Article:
Most of us will have seen the picture of the Nazi rally where one ‘Nazi’ refused to salute. This man was August Landmesser and he defied the Nazi regime in one more than one way.
Adopted by the Nazi Party in the 1930s, Hitler’s infamous ‘sieg heil’ (meaning ‘hail victory’) salute was mandatory for all German citizens as a demonstration of loyalty to the Führer, his party, and his nation.
August Landmesser (born 24 May 1910; KIA 17 October 1944; confirmed in 1949) was a worker at the Blohm + Voss shipyard inHamburg, Germany, best known for his appearance in a photograph refusing to perform the Nazi salute at the launch of the naval training vessel Horst Wessel on 13 June 1936.
He had run afoul of the Nazi Party over his unlawful relationship with Irma Eckler, a Jewish woman. He was later imprisoned and eventually drafted into military service, where he was killed in action; Eckler was sent to a concentration camp where she was presumably killed.
Landmesser joined the Nazi Party in 1931 and began to work his way up the ranks of what would become the only legal political affiliation in the country.
Two years later, Landmesser fell madly in love with Irma Eckler, a Jewish woman, and proposed marriage to her in 1935.
After his engagement to the Jewish woman was discovered, Landmesser was expelled from the Nazi Party.Landmesser and Eckler decided to file a marriage application in Hamburg, but the union was denied under the newly enacted Nuremberg Laws.
The couple welcomed their first daughter, Ingrid, in October 1935.
And then on June 13, 1936, Landmesser gave a crossed-arm stance during Hitler’s christening of a new German navy vessel.
The act of defiance stands out amid the throng of Nazi salutes.
In 1937, fed up, Landmesser attempted to flee Nazi Germany to Denmark with his family. But he was detained at the border and charged with ‘dishonouring the race’ or ‘racial infamy’ under the Nuremberg Laws.
A year later, Landmesser was acquitted for a lack of evidence and was instructed to not have a relationship with Eckler.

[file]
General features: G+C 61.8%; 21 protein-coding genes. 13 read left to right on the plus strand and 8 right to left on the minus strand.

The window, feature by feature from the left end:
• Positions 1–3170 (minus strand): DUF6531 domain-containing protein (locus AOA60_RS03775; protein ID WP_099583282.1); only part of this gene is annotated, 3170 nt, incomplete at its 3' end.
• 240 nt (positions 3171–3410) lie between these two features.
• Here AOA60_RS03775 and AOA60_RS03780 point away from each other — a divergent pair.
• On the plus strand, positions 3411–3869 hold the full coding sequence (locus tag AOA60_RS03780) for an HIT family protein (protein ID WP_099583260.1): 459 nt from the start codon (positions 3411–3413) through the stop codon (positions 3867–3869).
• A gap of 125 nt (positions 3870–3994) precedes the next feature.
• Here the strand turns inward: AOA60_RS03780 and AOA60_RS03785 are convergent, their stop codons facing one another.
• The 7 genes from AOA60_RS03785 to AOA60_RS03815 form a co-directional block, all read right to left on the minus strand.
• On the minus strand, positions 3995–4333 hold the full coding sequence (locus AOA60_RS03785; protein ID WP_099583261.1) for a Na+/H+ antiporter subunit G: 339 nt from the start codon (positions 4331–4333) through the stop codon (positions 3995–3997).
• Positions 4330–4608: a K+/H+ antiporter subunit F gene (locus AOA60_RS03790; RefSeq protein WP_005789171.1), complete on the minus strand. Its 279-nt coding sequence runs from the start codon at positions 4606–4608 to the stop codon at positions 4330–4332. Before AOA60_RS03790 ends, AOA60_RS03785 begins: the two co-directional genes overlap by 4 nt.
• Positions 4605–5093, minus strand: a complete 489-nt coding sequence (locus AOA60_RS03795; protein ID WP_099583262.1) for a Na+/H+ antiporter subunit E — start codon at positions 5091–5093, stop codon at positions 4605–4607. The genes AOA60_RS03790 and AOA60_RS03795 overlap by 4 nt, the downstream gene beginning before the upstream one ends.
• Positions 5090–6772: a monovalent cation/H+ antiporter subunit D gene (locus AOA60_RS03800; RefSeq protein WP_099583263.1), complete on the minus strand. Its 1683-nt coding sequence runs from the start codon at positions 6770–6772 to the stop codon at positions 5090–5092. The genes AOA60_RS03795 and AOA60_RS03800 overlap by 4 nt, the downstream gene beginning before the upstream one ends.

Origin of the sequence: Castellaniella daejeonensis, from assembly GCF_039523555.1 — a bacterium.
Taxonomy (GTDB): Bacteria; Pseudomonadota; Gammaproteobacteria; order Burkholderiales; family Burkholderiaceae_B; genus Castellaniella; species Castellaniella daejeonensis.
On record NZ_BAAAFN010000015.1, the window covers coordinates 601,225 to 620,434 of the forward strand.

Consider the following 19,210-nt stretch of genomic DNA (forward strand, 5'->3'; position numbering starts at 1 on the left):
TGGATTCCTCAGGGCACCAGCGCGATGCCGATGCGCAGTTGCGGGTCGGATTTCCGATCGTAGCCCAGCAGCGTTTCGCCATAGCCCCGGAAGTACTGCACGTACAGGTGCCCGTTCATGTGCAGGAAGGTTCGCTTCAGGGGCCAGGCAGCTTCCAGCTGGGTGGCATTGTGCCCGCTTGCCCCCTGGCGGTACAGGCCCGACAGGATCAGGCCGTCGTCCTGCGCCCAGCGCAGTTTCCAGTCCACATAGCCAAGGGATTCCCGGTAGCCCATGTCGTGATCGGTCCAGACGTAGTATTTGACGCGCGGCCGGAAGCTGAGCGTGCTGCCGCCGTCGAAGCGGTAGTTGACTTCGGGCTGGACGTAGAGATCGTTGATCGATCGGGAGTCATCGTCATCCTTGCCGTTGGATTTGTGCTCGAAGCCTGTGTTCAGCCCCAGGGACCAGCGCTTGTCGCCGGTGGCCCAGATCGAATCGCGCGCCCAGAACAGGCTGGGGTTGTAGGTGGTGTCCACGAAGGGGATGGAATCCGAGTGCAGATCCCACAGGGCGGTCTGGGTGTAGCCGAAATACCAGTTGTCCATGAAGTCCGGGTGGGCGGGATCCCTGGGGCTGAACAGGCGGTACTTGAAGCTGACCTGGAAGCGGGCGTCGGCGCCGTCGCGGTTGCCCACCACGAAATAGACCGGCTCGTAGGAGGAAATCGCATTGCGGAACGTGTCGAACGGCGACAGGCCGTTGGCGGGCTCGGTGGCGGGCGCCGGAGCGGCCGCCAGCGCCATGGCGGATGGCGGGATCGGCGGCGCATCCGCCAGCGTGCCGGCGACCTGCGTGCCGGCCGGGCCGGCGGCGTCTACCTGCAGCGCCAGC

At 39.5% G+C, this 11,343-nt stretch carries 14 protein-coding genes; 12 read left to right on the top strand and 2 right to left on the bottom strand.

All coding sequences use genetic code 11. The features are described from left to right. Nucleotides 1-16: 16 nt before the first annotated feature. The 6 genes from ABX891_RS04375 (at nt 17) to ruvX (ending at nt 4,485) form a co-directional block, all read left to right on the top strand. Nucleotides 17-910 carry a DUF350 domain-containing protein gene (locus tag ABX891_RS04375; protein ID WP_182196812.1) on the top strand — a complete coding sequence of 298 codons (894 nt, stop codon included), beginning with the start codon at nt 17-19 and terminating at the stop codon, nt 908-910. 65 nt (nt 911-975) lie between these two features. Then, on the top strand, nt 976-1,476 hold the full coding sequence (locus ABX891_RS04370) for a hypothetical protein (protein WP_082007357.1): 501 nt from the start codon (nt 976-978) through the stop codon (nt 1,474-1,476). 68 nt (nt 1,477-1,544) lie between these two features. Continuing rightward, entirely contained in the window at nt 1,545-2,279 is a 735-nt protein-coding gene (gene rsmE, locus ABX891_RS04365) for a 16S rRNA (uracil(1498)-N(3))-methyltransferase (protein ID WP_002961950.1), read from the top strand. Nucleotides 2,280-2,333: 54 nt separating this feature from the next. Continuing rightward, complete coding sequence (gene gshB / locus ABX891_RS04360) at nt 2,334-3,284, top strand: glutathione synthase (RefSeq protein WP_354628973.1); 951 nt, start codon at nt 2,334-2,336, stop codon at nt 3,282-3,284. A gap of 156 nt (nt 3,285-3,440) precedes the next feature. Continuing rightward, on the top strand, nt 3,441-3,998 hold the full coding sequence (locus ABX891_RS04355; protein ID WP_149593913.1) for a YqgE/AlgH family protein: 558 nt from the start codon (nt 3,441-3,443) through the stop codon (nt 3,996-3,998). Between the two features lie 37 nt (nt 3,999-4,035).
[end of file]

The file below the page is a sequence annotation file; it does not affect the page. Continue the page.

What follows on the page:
Refusing to abandon his wife, Landmesser ignored Nazi wishes and was arrested again in 1938 and sentenced to nearly three years in a concentration camp.
He would never see the woman he loved or his child again.
The secret state police also arrested Eckler, who was several months pregnant with the couple’s second daughter.She gave birth to Irene in prison and was sent to an all-women’s concentration camp soon after her delivery.
Eckler was detained by the Gestapo and held at the prison Fuhlsbüttel, where she gave birth to a second daughter, Irene.
From there she was sent to the Oranienburg concentration camp, the Lichtenburg concentration camp for women, and then the women’s concentration camp at Ravensbrück.
A few letters came from Irma Eckler until January 1942. It is believed that she was taken to the Bernburg Euthanasia Centre in February 1942, where she was among the 14,000 killed; in the course of post-war documentation, in 1949 she was pronounced legally dead, with a date of 28 April 1942.
Meanwhile, Landmesser was discharged from prison on 19 January 1941.He worked as a foreman for the haulage company Püst. The company had a branch at the Heinkel-Werke (factory) in Warnemünde.In February 1944 he was drafted into a penal battalion, the 999th Fort Infantry Battalion. He was declared missing in action, after being killed during fighting in Croatia on 17 October 1944.Like Eckler, he was legally declared dead in 1949.
Their children were initially taken to the city orphanage. Ingrid was later allowed to live with her maternal grandmother while Irene went to the home of foster parents in 1941. Ingrid was also placed with foster parents after her grandmother’s death in 1953.
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